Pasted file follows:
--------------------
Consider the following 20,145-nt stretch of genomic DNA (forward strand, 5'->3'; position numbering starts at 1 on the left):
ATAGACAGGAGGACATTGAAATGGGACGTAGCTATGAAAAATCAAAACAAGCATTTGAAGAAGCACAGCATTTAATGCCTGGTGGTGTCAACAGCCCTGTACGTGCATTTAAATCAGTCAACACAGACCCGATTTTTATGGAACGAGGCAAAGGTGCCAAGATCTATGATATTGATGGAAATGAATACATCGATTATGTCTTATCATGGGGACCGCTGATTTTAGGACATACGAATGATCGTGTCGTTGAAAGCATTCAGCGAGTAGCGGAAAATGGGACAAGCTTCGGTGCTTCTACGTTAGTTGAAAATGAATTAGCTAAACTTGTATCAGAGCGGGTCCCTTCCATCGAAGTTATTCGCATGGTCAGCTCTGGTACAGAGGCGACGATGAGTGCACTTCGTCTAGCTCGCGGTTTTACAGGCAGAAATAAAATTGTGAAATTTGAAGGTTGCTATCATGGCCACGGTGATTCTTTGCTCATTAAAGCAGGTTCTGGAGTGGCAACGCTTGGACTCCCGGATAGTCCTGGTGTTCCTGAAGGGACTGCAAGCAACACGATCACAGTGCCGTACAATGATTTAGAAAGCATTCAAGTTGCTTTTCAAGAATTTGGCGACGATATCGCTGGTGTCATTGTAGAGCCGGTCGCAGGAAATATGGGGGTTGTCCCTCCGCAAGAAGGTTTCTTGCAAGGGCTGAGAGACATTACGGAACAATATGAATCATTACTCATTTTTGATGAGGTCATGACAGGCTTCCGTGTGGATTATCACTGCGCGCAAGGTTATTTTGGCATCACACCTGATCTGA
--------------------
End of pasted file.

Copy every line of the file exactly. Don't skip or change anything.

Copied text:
Consider the following 20,145-nt stretch of genomic DNA (forward strand, 5'->3'; position numbering starts at 1 on the left):
ATAGACAGGAGGACATTGAAATGGGACGTAGCTATGAAAAATCAAAACAAGCATTTGAAGAAGCACAGCATTTAATGCCTGGTGGTGTCAACAGCCCTGTACGTGCATTTAAATCAGTCAACACAGACCCGATTTTTATGGAACGAGGCAAAGGTGCCAAGATCTATGATATTGATGGAAATGAATACATCGATTATGTCTTATCATGGGGACCGCTGATTTTAGGACATACGAATGATCGTGTCGTTGAAAGCATTCAGCGAGTAGCGGAAAATGGGACAAGCTTCGGTGCTTCTACGTTAGTTGAAAATGAATTAGCTAAACTTGTATCAGAGCGGGTCCCTTCCATCGAAGTTATTCGCATGGTCAGCTCTGGTACAGAGGCGACGATGAGTGCACTTCGTCTAGCTCGCGGTTTTACAGGCAGAAATAAAATTGTGAAATTTGAAGGTTGCTATCATGGCCACGGTGATTCTTTGCTCATTAAAGCAGGTTCTGGAGTGGCAACGCTTGGACTCCCGGATAGTCCTGGTGTTCCTGAAGGGACTGCAAGCAACACGATCACAGTGCCGTACAATGATTTAGAAAGCATTCAAGTTGCTTTTCAAGAATTTGGCGACGATATCGCTGGTGTCATTGTAGAGCCGGTCGCAGGAAATATGGGGGTTGTCCCTCCGCAAGAAGGTTTCTTGCAAGGGCTGAGAGACATTACGGAACAATATGAATCATTACTCATTTTTGATGAGGTCATGACAGGCTTCCGTGTGGATTATCACTGCGCGCAAGGTTATTTTGGCATCACACCTGATCTGA